Rape crisis centers and domestic violence shelters are unprepared to address the issues of transgendered people. The gender segregation of survivor services can also present as problematic for trans individuals. Virtually all trans survivors go through a significant period when they are in legal or medical transition. Some intersex survivors have a unique body that prevents identification with either a male or a female gender. Some trans individuals have a gender identity and gender expression that is neither male nor female, but mixes elements of both. For all of these people, turning to a gender-segregated service agency may be inconceivable. Medical personnel respond with judgment and have been known to withhold care to people they perceive to be cross-dressing. The criminal justice and the legal systems often re-traumatize victims. The complexity of issues facing the transgendered person who is sexual assaulted can only be addressed by broad changes in the delivery system and extensive education regarding the needs of this community.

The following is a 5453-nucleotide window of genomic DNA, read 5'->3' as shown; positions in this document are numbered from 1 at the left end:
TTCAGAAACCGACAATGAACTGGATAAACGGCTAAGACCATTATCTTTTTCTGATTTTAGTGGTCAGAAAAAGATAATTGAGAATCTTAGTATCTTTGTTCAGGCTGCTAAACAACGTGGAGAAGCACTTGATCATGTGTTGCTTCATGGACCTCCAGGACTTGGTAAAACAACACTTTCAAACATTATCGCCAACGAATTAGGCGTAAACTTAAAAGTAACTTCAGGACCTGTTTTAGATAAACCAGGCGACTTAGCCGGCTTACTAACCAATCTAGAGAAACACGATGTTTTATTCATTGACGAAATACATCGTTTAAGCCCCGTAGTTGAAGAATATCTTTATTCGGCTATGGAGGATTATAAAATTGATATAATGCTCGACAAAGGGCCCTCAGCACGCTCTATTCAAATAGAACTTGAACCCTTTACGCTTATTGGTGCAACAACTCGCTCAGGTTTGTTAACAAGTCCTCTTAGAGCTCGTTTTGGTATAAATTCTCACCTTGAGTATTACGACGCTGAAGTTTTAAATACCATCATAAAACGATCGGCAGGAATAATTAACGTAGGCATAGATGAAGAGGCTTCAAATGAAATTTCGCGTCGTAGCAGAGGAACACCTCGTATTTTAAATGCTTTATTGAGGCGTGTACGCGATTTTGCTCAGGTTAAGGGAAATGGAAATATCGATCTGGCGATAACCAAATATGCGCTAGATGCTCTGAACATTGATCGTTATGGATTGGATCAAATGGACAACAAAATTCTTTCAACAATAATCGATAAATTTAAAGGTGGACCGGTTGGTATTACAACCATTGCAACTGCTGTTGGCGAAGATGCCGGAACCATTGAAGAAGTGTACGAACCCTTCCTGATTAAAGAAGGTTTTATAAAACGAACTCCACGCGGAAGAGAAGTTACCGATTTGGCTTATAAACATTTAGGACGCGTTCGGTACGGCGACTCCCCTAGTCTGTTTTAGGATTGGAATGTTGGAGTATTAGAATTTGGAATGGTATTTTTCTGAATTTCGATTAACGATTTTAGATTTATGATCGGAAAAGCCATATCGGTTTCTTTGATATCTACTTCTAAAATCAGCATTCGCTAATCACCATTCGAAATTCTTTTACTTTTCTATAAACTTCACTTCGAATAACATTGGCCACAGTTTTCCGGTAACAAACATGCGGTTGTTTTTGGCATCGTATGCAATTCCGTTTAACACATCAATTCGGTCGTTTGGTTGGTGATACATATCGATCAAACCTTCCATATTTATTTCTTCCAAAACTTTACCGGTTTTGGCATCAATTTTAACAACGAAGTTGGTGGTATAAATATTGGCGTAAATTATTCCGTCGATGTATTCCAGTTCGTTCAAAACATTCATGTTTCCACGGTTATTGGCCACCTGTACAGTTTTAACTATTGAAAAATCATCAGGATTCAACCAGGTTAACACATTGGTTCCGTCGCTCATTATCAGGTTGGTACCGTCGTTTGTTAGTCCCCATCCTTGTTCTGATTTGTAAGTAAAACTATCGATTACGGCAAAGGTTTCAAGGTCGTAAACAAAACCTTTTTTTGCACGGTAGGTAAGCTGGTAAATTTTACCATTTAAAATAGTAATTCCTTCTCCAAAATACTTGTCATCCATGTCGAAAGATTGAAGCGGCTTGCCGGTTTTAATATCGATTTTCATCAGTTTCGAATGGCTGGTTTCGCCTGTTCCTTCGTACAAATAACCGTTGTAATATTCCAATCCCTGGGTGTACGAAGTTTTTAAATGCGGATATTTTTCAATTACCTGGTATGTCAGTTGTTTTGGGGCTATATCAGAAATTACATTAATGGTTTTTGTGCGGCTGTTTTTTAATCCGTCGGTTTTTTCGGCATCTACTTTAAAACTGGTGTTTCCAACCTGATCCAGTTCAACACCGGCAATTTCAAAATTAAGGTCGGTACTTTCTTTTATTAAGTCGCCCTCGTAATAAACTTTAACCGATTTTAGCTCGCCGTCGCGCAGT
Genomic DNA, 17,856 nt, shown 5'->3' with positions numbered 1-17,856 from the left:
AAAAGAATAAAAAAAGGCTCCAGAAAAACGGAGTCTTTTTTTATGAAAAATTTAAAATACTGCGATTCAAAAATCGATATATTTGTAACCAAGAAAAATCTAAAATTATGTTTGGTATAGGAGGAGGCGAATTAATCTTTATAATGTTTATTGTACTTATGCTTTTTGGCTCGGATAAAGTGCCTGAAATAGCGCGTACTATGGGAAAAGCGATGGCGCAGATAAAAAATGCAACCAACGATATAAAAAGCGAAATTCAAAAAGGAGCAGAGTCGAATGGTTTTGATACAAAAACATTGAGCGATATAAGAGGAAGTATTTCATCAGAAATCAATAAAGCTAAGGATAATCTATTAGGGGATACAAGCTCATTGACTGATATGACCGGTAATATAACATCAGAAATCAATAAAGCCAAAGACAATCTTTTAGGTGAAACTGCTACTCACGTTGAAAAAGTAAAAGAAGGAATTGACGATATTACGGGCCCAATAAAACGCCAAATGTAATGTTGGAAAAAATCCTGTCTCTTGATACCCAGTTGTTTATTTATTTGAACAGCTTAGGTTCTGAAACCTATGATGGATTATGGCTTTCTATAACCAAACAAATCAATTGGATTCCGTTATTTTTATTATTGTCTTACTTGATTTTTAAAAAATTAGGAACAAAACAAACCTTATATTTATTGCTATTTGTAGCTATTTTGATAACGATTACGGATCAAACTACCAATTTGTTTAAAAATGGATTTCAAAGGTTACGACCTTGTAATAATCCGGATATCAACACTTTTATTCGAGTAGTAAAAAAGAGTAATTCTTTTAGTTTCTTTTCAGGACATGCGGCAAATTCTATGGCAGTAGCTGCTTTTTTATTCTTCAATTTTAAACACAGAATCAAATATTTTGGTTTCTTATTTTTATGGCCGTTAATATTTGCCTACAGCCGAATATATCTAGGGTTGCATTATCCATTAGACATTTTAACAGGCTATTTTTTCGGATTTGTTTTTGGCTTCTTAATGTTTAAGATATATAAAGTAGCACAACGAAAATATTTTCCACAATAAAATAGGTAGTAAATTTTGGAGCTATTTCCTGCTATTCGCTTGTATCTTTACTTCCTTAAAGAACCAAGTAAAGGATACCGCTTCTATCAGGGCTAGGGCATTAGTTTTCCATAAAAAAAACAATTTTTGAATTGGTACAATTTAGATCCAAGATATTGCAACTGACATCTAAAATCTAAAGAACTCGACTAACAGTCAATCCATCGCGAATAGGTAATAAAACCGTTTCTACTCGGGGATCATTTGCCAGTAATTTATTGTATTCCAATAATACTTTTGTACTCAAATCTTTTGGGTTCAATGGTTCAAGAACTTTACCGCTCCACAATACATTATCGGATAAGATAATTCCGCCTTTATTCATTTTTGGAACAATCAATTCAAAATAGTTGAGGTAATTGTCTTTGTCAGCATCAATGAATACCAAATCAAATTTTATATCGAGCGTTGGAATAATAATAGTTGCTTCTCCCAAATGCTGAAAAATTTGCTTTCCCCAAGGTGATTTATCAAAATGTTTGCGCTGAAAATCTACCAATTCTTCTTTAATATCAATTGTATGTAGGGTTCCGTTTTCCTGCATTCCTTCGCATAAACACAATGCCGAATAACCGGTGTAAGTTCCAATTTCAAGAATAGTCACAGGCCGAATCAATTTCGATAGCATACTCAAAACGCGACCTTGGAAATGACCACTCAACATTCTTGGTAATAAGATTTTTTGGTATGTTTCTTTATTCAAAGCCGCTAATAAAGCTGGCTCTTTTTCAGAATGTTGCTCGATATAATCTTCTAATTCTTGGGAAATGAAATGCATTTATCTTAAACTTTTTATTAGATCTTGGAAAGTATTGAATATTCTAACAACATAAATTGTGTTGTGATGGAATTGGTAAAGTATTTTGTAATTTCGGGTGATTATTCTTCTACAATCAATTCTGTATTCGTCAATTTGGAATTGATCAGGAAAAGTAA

Barriers Specific to MTF Individuals

An MTF child whose parents are disturbed by the child’s femininity may glorify violence or minimize the child’s trauma from any peer violence in an attempt to encourage behavior deemed masculine. As an adult survivor, this may be translated into feelings of guilt for not fighting back in violent situations, reinforcing the common perspective of survivors that they are responsible for their own abuse. The vast majority of resources for survivors of domestic violence targets women. While this benefits the few MTF individuals who have completed medical, legal and social transitions, it typically excludes the majority. Unfortunately, the few who do have resources nominally available often find themselves feared as invaders if they attempt to access women-based services. Some MTF survivors may refuse to seek shelter or assistance from women-centered agencies out of a respect for the fears or discomfort of non-trans female survivors. Others may avoid seeking help from those agencies out of low self-esteem or feelings that others will not perceive them as “real” women. Lastly, MTF survivors battered by women often fear that their stories will not be believed.

Barriers Specific to FTM Individuals